Rarely do Roman Catholic Cardinals engage in as much public sparring as they have in recent weeks over the upcoming summit on marriage and family, set to begin this coming Sunday, Oct. 5.
The latest in a series of public statements came yesterday from Cardinal Raymond Burke, head of the equivalent of the Vatican supreme court and a darling of Catholic conservatives for his strong doctrinal stands and unabashed traditionalism. In a conference call organized by Ignatius Press, Burke openly criticized German Cardinal Walter Kasper, who has been pushing for relaxation of Church discipline regarding holy communion for divorced and remarried Catholics. Burke took particular issue with Kasper’s implication that his position is shared by the Pope.
“I find it amazing that Cardinal Kasper claims to speak on behalf of the Pope. The Pope does not have laryngitis,” said Burke, according to the Italian Newspaper, La Stampa.
Burke was referring to a Sept 18 interview with Kasper in the Italian daily Il Mattino. In it, Kasper said: “I… have spoken twice with the Holy Father. I arranged everything with him. He was in agreement. What can a cardinal do but stand with the pope? I am not the target, the target is another.”
Burke called Kasper’s insinuation that he was attacking Pope Francis “outrageous.” He also said outright that Cardinal Kasper “erred” in his opinions, because the indissolubility of marriage “is based on the clear words of Jesus Christ and cannot be changed.”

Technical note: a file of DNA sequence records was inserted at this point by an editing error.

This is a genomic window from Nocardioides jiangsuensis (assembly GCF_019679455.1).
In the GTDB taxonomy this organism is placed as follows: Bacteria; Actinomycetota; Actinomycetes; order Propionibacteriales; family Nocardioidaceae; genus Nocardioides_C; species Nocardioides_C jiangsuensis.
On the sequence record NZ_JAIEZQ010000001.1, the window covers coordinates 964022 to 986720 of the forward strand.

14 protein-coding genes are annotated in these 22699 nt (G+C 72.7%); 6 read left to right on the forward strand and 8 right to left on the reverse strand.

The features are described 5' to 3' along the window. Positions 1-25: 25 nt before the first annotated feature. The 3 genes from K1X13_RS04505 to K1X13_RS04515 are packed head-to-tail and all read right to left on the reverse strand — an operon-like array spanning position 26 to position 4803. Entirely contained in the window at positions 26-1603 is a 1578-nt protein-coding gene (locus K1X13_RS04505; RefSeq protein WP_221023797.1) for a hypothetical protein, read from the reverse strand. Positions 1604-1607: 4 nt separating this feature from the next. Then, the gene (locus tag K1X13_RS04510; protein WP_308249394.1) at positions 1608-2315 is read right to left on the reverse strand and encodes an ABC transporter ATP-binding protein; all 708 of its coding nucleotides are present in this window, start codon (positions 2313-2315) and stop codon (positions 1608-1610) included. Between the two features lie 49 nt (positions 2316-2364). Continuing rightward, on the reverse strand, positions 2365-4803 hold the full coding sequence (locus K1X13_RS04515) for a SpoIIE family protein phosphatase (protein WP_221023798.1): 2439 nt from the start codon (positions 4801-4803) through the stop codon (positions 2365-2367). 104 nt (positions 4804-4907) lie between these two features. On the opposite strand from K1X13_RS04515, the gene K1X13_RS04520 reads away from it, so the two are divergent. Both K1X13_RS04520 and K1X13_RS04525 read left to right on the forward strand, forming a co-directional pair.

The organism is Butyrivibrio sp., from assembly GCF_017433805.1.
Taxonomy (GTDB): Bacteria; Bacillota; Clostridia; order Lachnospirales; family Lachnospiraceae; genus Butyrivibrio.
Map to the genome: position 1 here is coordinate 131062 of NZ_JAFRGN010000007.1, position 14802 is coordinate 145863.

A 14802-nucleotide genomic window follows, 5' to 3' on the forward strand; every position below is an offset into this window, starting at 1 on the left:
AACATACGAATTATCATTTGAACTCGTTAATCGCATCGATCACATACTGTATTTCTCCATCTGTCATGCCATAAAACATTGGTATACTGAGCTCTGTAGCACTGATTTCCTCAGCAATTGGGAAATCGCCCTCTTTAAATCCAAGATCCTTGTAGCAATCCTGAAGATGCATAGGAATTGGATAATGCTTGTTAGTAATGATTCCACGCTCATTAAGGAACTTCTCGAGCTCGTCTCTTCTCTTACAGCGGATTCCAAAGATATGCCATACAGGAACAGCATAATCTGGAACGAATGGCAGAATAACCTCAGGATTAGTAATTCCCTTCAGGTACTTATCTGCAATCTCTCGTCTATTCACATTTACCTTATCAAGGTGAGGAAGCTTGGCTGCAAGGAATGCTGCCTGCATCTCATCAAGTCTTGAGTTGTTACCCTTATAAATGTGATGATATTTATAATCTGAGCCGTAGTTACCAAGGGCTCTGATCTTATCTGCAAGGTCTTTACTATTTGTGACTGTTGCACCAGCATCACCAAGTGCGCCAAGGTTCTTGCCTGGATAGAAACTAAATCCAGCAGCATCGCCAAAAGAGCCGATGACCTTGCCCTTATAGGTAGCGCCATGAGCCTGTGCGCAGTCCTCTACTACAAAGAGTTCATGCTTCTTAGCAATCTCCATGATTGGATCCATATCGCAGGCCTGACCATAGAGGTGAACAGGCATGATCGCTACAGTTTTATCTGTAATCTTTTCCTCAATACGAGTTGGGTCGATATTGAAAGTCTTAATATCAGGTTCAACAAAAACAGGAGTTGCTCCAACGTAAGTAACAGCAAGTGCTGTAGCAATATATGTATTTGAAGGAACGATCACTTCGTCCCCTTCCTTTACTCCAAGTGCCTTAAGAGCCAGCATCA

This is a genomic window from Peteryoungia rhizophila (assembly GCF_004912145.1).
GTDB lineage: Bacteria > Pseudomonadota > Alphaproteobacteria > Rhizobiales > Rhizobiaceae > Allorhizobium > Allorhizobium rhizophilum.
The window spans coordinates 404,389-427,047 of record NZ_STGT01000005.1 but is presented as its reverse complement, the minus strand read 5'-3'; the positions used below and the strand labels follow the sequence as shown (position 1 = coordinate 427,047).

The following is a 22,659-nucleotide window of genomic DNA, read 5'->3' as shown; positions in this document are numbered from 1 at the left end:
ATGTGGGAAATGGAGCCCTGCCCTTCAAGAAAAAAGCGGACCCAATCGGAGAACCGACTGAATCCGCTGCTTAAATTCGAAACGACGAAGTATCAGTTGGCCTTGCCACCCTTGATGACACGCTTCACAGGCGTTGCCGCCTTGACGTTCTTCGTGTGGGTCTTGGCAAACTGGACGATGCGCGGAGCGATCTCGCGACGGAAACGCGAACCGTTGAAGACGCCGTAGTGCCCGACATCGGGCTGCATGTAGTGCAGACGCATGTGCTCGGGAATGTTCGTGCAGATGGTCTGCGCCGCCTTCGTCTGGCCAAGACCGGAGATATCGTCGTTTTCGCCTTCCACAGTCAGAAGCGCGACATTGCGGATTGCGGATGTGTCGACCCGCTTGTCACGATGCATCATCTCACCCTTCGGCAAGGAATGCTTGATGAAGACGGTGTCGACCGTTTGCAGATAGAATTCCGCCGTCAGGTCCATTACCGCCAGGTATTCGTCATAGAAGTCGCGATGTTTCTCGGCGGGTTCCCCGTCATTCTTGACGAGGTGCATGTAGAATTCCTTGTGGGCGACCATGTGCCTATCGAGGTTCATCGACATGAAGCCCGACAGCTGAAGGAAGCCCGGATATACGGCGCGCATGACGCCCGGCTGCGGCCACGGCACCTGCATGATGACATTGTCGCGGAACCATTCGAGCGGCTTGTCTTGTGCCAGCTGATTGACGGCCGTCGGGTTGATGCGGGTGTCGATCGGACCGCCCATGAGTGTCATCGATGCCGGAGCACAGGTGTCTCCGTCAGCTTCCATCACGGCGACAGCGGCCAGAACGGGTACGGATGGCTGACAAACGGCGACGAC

In response to Kasper’s assertion that his proposal only calls for a change in discipline, not in doctrine, Burke replied that this is a “very deceptive line of argument” and added: “There can be no discipline in the Church that is not at the service of doctrine.”
Earlier this month, a group of five conservative cardinals, including Burke, released a book reaffirming traditional Catholic teaching on marriage and divorce, which he called “an effective response” to Cardinal Kasper’s proposal.
Burke is rumored to be soon sidelined by Pope Francis to a largely ceremonial post as head of the Sovereign Military Order of Malta, a global Catholic organization based in Rome, though for the moment he is still scheduled to take part in the upcoming marriage summit.
Meanwhile, a group of 48 prominent marriage advocates, both Catholic and non-Catholic, have signed an open letter to Francis and the synod fathers urging them not to dilute church teaching on marriage.